Monday, May 01, 2006

Who's Not Creative?

With all the talk about the rise of the creative class, it begs the question: who's not creative?

For the past few years, there have been lots of articles written about the so-called "creative class". Richard Florida's book, The Rise of the Creative Class, has created buzz around the idea, and cities around the country are vying to be the next breeding ground for the creative class.

But suggesting that there's a "creative class" must mean there is also an "uncreative class". We can't all be creative, can we?

Who is this "uncreative class", and, more importantly, are we doing everything we can to attract it?

5 comments:

Joe said...

I think Florida's distinction has to do with, say, the difference between graphic designers and programmers; between living in San Francisco and living in Silicon Valley.

Supposedly, people who use PhotoShop and Fireworks on a daily basis are somehow more creative than people who code Visual Basic.

I'm not sure I agree. Even engineers, accountants and lawyers can be creative, off the job.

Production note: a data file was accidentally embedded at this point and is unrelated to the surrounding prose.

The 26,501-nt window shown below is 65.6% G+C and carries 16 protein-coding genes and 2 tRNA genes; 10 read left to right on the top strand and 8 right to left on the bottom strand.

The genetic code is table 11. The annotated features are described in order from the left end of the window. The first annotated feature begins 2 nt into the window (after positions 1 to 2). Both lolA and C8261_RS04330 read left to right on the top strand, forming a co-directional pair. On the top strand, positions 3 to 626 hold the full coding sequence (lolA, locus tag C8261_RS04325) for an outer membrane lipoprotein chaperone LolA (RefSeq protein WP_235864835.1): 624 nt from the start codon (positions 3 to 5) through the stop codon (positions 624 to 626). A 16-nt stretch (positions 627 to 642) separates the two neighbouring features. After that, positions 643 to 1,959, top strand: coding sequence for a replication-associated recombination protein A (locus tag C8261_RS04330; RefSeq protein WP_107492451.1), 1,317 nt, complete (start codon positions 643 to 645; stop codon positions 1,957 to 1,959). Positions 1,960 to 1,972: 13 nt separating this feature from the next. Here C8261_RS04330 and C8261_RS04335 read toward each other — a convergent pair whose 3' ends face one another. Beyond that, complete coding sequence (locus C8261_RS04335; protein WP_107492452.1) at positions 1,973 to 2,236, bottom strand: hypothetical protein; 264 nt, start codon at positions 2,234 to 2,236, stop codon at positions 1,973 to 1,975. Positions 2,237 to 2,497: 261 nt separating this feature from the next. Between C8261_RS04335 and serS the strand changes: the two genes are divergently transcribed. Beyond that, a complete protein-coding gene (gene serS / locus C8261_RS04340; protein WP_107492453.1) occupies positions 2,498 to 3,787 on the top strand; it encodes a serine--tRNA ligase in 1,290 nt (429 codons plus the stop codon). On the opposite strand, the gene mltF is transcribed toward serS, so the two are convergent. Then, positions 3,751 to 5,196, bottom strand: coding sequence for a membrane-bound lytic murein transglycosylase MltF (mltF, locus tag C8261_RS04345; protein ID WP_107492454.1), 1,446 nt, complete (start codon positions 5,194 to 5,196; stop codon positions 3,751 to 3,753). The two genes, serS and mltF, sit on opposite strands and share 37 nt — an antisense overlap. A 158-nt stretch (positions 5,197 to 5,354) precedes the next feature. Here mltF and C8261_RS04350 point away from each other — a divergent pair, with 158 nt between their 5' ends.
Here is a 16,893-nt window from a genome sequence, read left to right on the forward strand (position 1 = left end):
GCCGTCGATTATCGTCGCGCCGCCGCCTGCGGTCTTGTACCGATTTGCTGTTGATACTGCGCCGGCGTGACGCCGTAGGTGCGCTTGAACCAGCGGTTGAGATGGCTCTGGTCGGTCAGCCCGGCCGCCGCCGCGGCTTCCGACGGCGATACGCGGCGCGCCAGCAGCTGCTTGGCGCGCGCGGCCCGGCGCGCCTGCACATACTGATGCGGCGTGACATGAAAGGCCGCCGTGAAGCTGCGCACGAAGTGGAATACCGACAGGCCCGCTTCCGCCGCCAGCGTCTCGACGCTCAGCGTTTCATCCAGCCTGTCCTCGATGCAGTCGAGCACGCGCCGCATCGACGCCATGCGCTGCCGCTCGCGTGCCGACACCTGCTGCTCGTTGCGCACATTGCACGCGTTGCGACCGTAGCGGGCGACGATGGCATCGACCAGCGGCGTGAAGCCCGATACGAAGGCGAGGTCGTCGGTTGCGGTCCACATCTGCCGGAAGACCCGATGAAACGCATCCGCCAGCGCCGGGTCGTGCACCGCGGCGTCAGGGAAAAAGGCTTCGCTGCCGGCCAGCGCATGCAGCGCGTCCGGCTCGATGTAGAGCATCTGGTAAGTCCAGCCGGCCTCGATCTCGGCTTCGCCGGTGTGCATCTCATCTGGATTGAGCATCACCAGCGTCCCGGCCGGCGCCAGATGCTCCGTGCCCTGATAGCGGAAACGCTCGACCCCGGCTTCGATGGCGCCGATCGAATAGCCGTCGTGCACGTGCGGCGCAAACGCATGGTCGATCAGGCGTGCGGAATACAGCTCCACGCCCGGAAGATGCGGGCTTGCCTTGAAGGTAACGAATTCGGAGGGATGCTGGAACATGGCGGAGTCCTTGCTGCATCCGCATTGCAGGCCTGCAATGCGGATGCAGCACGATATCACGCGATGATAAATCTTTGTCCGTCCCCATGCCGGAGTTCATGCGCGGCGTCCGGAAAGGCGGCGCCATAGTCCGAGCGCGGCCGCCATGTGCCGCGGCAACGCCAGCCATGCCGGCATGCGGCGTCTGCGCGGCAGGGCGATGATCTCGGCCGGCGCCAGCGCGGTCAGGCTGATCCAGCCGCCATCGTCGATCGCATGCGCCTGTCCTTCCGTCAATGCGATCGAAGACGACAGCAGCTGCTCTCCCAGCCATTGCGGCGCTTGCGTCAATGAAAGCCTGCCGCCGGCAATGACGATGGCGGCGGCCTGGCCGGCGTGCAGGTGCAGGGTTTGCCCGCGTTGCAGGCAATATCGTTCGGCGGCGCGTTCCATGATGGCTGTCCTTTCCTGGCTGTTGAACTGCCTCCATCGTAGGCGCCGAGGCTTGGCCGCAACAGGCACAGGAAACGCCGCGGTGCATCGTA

Anonymous said...

So the creative person turns down the Silicon Valley gig, but accepts the one in San Francisco?

Does Florida really get things down to that degree of distinction?

And we're hoping to lure the would-be SFer but not the Silicon Valley geek?

Hmmm. I wonder if there's a tatoo or body piercing quotient that ices the creative class distinction?

Anonymous said...

creative means that they are not like every annoying suburbanite that lives in west co. with their SUBURBAN cars and big houses in safe neighborhoods. The creative class takes chances and openly and succesfully help their communities grow, if it's in the work place our just as a hobby.

we all CAN be creative..but many chose to be...well not.

Anonymous said...

So no creative people live in West County?

Or only the ones who spend their time in the city?

What about the ones who work in the city, but recreate in St. Charles County?

There seems to be a lot confusion surrounding this whole "creative class" idea.

If you make little ceramic farm animals at your home in the woods of Jefferson County, and then sell them at a booth at the Strassenfest, are you a "creative"?

Pony Mommy said...

The Uncreative Class is a combination of Boomers and Generations X & Y, including former members of the Creative Class who now have kids and a mortgage and learned they are not so important and special as they once thought.